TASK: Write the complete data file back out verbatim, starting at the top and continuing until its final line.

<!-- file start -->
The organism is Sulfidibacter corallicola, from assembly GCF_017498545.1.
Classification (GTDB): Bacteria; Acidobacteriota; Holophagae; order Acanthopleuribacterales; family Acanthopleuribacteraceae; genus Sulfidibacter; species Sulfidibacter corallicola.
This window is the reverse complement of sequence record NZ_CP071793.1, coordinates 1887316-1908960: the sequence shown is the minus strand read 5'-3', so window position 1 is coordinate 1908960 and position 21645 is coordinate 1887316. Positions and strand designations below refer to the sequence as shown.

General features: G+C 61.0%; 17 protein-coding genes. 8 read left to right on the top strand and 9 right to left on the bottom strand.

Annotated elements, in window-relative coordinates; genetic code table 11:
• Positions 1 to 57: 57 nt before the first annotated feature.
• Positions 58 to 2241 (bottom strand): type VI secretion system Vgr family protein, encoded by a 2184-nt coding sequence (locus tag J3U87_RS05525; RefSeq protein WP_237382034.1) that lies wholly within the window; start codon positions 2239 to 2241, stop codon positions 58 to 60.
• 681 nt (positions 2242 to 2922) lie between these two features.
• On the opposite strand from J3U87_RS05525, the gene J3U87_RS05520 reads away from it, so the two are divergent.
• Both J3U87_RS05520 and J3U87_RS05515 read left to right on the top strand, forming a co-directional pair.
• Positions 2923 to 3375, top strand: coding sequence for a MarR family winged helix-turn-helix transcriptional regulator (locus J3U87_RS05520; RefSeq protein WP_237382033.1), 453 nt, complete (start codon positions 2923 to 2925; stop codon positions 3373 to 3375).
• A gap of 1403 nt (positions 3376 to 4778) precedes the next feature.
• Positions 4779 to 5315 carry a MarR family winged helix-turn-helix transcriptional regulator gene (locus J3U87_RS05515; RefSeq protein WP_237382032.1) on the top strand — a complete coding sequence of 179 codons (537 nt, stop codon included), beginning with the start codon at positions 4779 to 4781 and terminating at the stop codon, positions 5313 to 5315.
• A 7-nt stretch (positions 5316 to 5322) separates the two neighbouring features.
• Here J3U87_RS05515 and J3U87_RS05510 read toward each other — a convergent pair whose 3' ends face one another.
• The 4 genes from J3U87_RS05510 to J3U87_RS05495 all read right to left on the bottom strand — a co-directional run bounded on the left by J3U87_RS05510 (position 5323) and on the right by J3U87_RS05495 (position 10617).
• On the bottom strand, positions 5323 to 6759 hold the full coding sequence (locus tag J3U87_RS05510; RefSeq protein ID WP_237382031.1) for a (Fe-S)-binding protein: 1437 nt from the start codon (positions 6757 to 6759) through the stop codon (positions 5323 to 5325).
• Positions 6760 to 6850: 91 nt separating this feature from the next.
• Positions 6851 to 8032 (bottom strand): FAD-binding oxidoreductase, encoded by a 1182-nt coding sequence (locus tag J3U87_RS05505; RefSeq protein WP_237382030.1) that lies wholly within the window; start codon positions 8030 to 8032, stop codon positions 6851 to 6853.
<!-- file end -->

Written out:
The organism is Sulfidibacter corallicola, from assembly GCF_017498545.1.
Classification (GTDB): Bacteria; Acidobacteriota; Holophagae; order Acanthopleuribacterales; family Acanthopleuribacteraceae; genus Sulfidibacter; species Sulfidibacter corallicola.
This window is the reverse complement of sequence record NZ_CP071793.1, coordinates 1887316-1908960: the sequence shown is the minus strand read 5'-3', so window position 1 is coordinate 1908960 and position 21645 is coordinate 1887316. Positions and strand designations below refer to the sequence as shown.

General features: G+C 61.0%; 17 protein-coding genes. 8 read left to right on the top strand and 9 right to left on the bottom strand.

Annotated elements, in window-relative coordinates; genetic code table 11:
• Positions 1 to 57: 57 nt before the first annotated feature.
• Positions 58 to 2241 (bottom strand): type VI secretion system Vgr family protein, encoded by a 2184-nt coding sequence (locus tag J3U87_RS05525; RefSeq protein WP_237382034.1) that lies wholly within the window; start codon positions 2239 to 2241, stop codon positions 58 to 60.
• 681 nt (positions 2242 to 2922) lie between these two features.
• On the opposite strand from J3U87_RS05525, the gene J3U87_RS05520 reads away from it, so the two are divergent.
• Both J3U87_RS05520 and J3U87_RS05515 read left to right on the top strand, forming a co-directional pair.
• Positions 2923 to 3375, top strand: coding sequence for a MarR family winged helix-turn-helix transcriptional regulator (locus J3U87_RS05520; RefSeq protein WP_237382033.1), 453 nt, complete (start codon positions 2923 to 2925; stop codon positions 3373 to 3375).
• A gap of 1403 nt (positions 3376 to 4778) precedes the next feature.
• Positions 4779 to 5315 carry a MarR family winged helix-turn-helix transcriptional regulator gene (locus J3U87_RS05515; RefSeq protein WP_237382032.1) on the top strand — a complete coding sequence of 179 codons (537 nt, stop codon included), beginning with the start codon at positions 4779 to 4781 and terminating at the stop codon, positions 5313 to 5315.
• A 7-nt stretch (positions 5316 to 5322) separates the two neighbouring features.
• Here J3U87_RS05515 and J3U87_RS05510 read toward each other — a convergent pair whose 3' ends face one another.
• The 4 genes from J3U87_RS05510 to J3U87_RS05495 all read right to left on the bottom strand — a co-directional run bounded on the left by J3U87_RS05510 (position 5323) and on the right by J3U87_RS05495 (position 10617).
• On the bottom strand, positions 5323 to 6759 hold the full coding sequence (locus tag J3U87_RS05510; RefSeq protein ID WP_237382031.1) for a (Fe-S)-binding protein: 1437 nt from the start codon (positions 6757 to 6759) through the stop codon (positions 5323 to 5325).
• Positions 6760 to 6850: 91 nt separating this feature from the next.
• Positions 6851 to 8032 (bottom strand): FAD-binding oxidoreductase, encoded by a 1182-nt coding sequence (locus tag J3U87_RS05505; RefSeq protein WP_237382030.1) that lies wholly within the window; start codon positions 8030 to 8032, stop codon positions 6851 to 6853.